The third building is the one that is most associated with the Sam Kee name. In 1912 the city expropriated Sam Kee’s building to widen Pender Street, leaving the company with a strip only 6 feet wide. Although this has been characterised as an attack on the Chinese community, it was a normal business transaction for Chang Toy, who instructed his lawyers to seek $70,000 compensation for the land in expectation of receiving the $62,000 that was the final settlement. Unwilling to have a potentially utilised plot sit vacant – albeit only 6 feet deep, Bryan and Gillam were hired to design a 3-storey steel frame building that overhangs the sidewalk to add a slightly greater depth, with a basement incorporating public baths. The building permit said the work was worth only $8,000 and the architects also carried out the building work. This is generally accepted as the narrowest building in the world.

In the same year Sam Kee also had a residential building permit at 145-149 Keefer Street designed by Kennerley Bryan, to be built by R P Forshaw at a cost of $16,000. It is more likely that the drawings prepared for Sam Kee’s Wing Kee Rice Mills by Fred Townley in 1912 were associated with the design and commercial use of the building.

Ben Springer and James Van Bramer

Springer and Van Bramer (sometimes written as Van Braemer or Van Bremer) were two of Vancouver’s earlier developers, known to have partnered to build the Springer-Van Bramer Block, sometimes referred to as the Masonic Hall, on West Cordova Street in 1888. In fact they pre-date Vancouver, both having been active in Granville, the township that preceded the renamed city, and the block we know today was their third real estate project.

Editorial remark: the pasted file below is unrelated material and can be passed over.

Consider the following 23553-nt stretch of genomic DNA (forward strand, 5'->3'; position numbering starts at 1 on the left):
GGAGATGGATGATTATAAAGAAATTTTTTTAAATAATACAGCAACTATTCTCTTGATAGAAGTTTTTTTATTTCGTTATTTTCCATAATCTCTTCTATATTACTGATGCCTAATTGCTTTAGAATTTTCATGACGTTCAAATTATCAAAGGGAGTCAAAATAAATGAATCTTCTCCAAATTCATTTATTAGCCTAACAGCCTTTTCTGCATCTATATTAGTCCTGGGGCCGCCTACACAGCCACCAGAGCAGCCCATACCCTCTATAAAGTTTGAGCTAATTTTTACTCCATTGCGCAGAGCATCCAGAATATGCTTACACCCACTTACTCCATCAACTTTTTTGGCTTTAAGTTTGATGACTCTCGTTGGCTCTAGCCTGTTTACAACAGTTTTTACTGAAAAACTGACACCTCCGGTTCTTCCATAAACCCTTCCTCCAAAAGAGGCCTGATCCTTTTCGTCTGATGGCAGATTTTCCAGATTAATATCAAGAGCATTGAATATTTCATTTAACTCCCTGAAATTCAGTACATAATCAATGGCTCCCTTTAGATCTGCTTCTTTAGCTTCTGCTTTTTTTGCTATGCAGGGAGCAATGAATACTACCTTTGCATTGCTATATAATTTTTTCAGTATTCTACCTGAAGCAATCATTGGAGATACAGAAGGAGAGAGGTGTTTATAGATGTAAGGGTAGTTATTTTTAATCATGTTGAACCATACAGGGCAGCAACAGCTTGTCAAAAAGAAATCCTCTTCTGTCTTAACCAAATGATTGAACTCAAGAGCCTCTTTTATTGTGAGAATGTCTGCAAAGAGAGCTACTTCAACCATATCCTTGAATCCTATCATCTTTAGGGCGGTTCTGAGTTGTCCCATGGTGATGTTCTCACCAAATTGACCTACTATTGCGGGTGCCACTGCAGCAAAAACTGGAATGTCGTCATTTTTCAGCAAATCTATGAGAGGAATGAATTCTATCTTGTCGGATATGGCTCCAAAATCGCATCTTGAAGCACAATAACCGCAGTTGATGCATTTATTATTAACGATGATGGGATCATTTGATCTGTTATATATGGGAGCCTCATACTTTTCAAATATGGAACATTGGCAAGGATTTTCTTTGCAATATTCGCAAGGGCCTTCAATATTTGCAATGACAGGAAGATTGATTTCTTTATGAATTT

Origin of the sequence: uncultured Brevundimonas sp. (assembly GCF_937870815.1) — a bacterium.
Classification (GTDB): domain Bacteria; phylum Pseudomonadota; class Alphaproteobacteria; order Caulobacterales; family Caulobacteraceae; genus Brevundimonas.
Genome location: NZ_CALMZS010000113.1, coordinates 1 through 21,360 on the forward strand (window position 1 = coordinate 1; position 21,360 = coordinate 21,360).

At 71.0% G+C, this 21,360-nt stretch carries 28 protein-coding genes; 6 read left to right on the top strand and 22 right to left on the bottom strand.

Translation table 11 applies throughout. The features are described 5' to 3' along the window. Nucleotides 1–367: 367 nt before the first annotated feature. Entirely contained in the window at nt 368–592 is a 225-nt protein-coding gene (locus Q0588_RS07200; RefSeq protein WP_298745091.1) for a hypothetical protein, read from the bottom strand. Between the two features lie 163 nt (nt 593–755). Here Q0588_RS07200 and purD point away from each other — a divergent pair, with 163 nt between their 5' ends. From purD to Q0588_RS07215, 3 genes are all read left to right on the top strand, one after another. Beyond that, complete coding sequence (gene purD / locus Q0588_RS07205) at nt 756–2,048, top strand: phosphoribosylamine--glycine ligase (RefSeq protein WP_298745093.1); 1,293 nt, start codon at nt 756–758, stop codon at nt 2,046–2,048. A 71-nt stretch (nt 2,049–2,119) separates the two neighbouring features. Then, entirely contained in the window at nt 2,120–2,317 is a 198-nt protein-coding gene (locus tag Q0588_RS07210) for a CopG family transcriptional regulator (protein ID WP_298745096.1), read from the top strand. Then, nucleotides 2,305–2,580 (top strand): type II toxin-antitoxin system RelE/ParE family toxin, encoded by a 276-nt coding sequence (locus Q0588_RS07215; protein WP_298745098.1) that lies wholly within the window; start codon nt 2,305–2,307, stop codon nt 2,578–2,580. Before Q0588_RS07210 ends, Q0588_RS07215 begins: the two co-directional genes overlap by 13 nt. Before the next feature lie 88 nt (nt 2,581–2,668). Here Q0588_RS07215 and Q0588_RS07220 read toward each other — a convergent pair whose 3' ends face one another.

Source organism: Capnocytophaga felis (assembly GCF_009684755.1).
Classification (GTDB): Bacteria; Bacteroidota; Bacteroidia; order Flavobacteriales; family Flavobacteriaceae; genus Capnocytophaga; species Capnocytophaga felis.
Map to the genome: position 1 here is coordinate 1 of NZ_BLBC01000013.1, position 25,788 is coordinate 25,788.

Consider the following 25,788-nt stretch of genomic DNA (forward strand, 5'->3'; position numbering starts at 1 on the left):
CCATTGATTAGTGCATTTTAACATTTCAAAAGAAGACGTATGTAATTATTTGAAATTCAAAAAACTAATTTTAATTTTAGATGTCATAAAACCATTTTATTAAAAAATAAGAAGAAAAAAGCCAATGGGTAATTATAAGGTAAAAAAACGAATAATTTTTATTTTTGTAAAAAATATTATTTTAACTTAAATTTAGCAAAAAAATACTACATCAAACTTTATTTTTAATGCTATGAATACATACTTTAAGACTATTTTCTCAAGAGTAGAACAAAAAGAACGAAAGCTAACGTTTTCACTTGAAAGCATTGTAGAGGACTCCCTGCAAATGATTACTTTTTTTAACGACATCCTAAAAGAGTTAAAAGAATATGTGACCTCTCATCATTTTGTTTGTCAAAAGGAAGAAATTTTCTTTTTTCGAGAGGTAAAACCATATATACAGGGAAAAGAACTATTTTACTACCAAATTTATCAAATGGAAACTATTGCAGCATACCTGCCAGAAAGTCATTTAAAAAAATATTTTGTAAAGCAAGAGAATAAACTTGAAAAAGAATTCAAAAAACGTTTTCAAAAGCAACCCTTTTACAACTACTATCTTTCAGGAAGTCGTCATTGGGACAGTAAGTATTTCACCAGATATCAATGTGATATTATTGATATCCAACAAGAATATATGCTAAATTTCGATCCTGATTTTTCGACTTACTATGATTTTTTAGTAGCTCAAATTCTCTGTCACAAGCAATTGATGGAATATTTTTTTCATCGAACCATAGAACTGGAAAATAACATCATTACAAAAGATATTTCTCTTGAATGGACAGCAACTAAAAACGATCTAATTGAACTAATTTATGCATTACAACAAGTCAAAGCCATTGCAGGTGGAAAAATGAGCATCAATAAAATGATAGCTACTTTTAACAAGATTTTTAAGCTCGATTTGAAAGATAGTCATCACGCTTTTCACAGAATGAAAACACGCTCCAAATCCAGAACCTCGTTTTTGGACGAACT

Benjamin Springer was born in Melbourne, (or London) Ontario in 1841, started out in civil engineering and came to BC to join the Cariboo gold rush in 1862, after a year looking for gold in California with his brother-in-law, Jonathan Miller. He remained in Cariboo engaged in mining for nine years and during that time he developed claims on Williams, Antler, Lowhee, Keithley and Mosquito creeks. He headed to the small town of Granville in 1872, and became book-keeper for the Moodyville sawmill on the north shore of Burrard Inlet in 1874, marrying in that year and becoming mill Manager in 1882, moving to ‘the big house’ and retiring in 1890. Springer partnered Van Bramer in his steamship business, and as well as the Vancouver buildings they developed. They also shared ownership of the BC District Telegraph and Delivery Company, obtaining a 50 year franchise for the operation of district telegraph systems in Vancouver and Victoria. Initially, the company provided the transmission and delivery of telegrams to its customers. This service soon evolved into the provision of signal boxes for watchmen and guards, by which the individual could signal his well being at specific intervals to the central office.

Ben Springer c1895. City of Vancouver archives

On retiring from the sawmill Springer partnered in a new company with Captain Mellon, handling merchandise consignments. Ben’s role as Vice-consul for Sweden and Norway was useful in this new venture. They also acted as agents for Fire Insurance companies based in Britain, and marine insurers in the US. An 1890 portrait of Ben Springer said “Mr. Springer owns considerable property and has erected a number of pretentious buildings in the city, among which is the Masonic Temple block and also the Leland block on Hastings street.” As this was otherwise a glowingly positive piece, presumably pretension was acceptable or even admired in the late 19th Century. Ben was both a Mason and a member of the Ancient Order of United Workmen, was a Justice of the Peace and also acted as School Trustee for over ten years.